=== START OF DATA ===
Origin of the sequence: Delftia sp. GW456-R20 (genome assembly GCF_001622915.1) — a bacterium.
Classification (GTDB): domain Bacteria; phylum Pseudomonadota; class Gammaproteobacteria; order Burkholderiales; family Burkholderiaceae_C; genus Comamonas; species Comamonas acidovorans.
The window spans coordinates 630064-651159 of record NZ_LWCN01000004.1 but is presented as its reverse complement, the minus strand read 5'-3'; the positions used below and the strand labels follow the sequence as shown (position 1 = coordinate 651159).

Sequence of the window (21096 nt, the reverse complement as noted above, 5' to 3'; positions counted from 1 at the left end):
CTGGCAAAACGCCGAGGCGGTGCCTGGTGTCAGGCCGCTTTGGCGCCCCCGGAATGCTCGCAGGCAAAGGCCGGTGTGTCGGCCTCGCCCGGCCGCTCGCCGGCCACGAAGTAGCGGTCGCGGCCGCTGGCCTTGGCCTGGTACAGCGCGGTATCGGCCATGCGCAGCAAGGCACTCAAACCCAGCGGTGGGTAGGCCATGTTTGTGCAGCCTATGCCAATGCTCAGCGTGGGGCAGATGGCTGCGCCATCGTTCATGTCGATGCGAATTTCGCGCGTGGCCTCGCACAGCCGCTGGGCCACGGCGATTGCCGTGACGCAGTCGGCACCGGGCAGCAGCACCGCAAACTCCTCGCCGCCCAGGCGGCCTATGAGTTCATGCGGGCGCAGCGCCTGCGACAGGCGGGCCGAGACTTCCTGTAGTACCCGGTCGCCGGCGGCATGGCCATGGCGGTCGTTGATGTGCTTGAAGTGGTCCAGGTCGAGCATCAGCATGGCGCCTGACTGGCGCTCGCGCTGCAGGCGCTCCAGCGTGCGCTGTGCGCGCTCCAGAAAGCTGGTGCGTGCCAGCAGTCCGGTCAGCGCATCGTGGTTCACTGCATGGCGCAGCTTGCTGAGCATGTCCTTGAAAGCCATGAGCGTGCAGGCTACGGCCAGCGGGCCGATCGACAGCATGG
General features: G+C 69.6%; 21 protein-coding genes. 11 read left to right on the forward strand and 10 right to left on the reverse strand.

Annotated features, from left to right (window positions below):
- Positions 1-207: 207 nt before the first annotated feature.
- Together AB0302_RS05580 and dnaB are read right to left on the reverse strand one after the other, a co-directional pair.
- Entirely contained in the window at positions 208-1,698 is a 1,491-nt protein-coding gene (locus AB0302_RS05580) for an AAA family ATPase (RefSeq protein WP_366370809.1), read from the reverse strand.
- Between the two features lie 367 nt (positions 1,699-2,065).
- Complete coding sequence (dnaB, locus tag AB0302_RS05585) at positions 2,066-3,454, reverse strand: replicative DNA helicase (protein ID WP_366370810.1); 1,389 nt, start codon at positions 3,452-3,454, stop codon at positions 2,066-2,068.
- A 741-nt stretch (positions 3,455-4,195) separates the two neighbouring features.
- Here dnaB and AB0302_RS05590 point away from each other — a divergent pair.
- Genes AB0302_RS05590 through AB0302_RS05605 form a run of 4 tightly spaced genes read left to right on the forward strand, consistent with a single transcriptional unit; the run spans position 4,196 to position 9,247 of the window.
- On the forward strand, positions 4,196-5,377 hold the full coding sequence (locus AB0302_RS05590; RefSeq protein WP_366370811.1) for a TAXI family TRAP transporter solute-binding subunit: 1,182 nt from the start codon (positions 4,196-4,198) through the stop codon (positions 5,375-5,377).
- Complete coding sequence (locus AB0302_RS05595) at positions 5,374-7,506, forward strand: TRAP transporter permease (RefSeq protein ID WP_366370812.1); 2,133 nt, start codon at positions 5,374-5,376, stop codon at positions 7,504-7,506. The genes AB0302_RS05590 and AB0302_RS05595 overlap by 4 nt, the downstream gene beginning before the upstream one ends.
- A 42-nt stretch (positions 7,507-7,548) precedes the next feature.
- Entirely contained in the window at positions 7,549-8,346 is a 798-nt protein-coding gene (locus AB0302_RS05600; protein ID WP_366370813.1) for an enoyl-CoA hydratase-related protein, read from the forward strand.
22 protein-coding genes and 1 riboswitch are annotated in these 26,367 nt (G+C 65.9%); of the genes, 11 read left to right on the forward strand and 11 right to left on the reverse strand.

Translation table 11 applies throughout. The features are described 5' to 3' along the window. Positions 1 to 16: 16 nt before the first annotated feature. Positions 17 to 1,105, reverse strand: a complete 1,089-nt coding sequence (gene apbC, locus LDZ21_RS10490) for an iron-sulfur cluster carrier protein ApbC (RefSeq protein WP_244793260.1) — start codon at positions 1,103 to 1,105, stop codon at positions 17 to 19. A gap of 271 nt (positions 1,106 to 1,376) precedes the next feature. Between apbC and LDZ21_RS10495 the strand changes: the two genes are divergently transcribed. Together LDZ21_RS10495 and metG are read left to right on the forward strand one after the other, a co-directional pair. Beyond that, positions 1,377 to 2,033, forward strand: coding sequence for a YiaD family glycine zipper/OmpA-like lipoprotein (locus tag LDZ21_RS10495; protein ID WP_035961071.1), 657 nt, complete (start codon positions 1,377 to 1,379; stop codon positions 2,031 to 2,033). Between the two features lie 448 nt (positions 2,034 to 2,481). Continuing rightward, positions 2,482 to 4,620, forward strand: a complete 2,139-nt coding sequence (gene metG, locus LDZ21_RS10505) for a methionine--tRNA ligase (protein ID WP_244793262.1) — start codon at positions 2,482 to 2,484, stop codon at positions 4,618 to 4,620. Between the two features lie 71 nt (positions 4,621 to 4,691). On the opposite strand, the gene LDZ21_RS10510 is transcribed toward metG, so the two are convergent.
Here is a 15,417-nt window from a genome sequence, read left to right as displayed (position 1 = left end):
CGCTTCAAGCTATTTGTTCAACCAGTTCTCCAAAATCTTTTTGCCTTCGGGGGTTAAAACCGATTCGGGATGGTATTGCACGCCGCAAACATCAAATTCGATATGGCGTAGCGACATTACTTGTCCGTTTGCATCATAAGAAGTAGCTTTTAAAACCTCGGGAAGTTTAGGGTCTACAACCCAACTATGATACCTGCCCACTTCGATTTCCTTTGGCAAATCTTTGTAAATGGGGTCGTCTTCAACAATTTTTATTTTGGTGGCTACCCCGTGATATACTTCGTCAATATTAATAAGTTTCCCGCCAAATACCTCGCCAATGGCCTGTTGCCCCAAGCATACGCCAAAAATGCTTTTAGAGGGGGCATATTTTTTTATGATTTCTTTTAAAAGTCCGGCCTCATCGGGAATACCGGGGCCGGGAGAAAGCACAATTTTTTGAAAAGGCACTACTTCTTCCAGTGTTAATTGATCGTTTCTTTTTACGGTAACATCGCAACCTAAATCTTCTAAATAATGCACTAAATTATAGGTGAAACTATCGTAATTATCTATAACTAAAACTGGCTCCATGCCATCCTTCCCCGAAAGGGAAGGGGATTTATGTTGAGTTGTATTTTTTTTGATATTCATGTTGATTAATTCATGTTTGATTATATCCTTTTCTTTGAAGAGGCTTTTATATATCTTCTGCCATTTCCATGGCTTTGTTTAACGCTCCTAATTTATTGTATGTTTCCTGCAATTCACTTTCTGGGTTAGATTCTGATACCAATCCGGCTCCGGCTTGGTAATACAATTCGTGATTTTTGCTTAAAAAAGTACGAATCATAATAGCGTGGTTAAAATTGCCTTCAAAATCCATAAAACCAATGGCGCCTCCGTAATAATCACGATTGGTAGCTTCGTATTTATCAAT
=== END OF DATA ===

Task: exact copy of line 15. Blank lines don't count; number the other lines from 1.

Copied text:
- Genes AB0302_RS05590 through AB0302_RS05605 form a run of 4 tightly spaced genes read left to right on the forward strand, consistent with a single transcriptional unit; the run spans position 4,196 to position 9,247 of the window.